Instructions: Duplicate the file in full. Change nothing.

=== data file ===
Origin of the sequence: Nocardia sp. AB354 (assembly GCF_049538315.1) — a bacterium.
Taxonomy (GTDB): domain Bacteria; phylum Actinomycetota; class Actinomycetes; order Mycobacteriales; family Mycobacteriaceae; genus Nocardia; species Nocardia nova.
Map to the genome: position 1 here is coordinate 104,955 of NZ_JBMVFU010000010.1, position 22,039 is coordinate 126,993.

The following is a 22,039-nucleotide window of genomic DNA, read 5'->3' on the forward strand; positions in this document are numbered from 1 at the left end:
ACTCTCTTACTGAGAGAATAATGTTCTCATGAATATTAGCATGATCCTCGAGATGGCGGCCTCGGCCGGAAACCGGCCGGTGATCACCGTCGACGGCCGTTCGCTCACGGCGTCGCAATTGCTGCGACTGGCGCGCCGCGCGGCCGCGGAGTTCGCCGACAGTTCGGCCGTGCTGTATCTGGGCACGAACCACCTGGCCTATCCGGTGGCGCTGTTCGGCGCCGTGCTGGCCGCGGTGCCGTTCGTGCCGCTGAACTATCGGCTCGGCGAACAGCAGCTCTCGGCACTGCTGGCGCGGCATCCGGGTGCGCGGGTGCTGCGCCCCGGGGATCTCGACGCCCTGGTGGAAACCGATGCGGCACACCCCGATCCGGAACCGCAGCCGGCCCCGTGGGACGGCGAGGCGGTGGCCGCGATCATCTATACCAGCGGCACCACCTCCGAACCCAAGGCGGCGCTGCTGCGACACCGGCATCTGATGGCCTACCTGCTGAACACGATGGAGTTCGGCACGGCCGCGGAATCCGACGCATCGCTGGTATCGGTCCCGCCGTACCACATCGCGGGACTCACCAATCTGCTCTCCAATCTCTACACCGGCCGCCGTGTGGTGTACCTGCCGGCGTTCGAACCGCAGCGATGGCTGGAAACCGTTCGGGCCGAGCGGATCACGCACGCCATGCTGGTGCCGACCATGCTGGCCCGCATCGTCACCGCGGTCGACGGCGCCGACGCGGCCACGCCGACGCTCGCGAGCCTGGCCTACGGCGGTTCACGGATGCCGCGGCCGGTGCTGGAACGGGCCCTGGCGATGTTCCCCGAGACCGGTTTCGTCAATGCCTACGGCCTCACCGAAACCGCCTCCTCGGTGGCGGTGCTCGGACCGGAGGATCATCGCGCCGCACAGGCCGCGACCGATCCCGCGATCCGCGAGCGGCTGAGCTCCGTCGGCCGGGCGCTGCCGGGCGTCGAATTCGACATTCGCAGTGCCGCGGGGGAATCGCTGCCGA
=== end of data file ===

Origin of the sequence: Nocardia sp. AB354 (assembly GCF_049538315.1) — a bacterium.
Taxonomy (GTDB): domain Bacteria; phylum Actinomycetota; class Actinomycetes; order Mycobacteriales; family Mycobacteriaceae; genus Nocardia; species Nocardia nova.
Map to the genome: position 1 here is coordinate 104,955 of NZ_JBMVFU010000010.1, position 22,039 is coordinate 126,993.

The following is a 22,039-nucleotide window of genomic DNA, read 5'->3' on the forward strand; positions in this document are numbered from 1 at the left end:
ACTCTCTTACTGAGAGAATAATGTTCTCATGAATATTAGCATGATCCTCGAGATGGCGGCCTCGGCCGGAAACCGGCCGGTGATCACCGTCGACGGCCGTTCGCTCACGGCGTCGCAATTGCTGCGACTGGCGCGCCGCGCGGCCGCGGAGTTCGCCGACAGTTCGGCCGTGCTGTATCTGGGCACGAACCACCTGGCCTATCCGGTGGCGCTGTTCGGCGCCGTGCTGGCCGCGGTGCCGTTCGTGCCGCTGAACTATCGGCTCGGCGAACAGCAGCTCTCGGCACTGCTGGCGCGGCATCCGGGTGCGCGGGTGCTGCGCCCCGGGGATCTCGACGCCCTGGTGGAAACCGATGCGGCACACCCCGATCCGGAACCGCAGCCGGCCCCGTGGGACGGCGAGGCGGTGGCCGCGATCATCTATACCAGCGGCACCACCTCCGAACCCAAGGCGGCGCTGCTGCGACACCGGCATCTGATGGCCTACCTGCTGAACACGATGGAGTTCGGCACGGCCGCGGAATCCGACGCATCGCTGGTATCGGTCCCGCCGTACCACATCGCGGGACTCACCAATCTGCTCTCCAATCTCTACACCGGCCGCCGTGTGGTGTACCTGCCGGCGTTCGAACCGCAGCGATGGCTGGAAACCGTTCGGGCCGAGCGGATCACGCACGCCATGCTGGTGCCGACCATGCTGGCCCGCATCGTCACCGCGGTCGACGGCGCCGACGCGGCCACGCCGACGCTCGCGAGCCTGGCCTACGGCGGTTCACGGATGCCGCGGCCGGTGCTGGAACGGGCCCTGGCGATGTTCCCCGAGACCGGTTTCGTCAATGCCTACGGCCTCACCGAAACCGCCTCCTCGGTGGCGGTGCTCGGACCGGAGGATCATCGCGCCGCACAGGCCGCGACCGATCCCGCGATCCGCGAGCGGCTGAGCTCCGTCGGCCGGGCGCTGCCGGGCGTCGAATTCGACATTCGCAGTGCCGCGGGGGAATCGCTGCCGA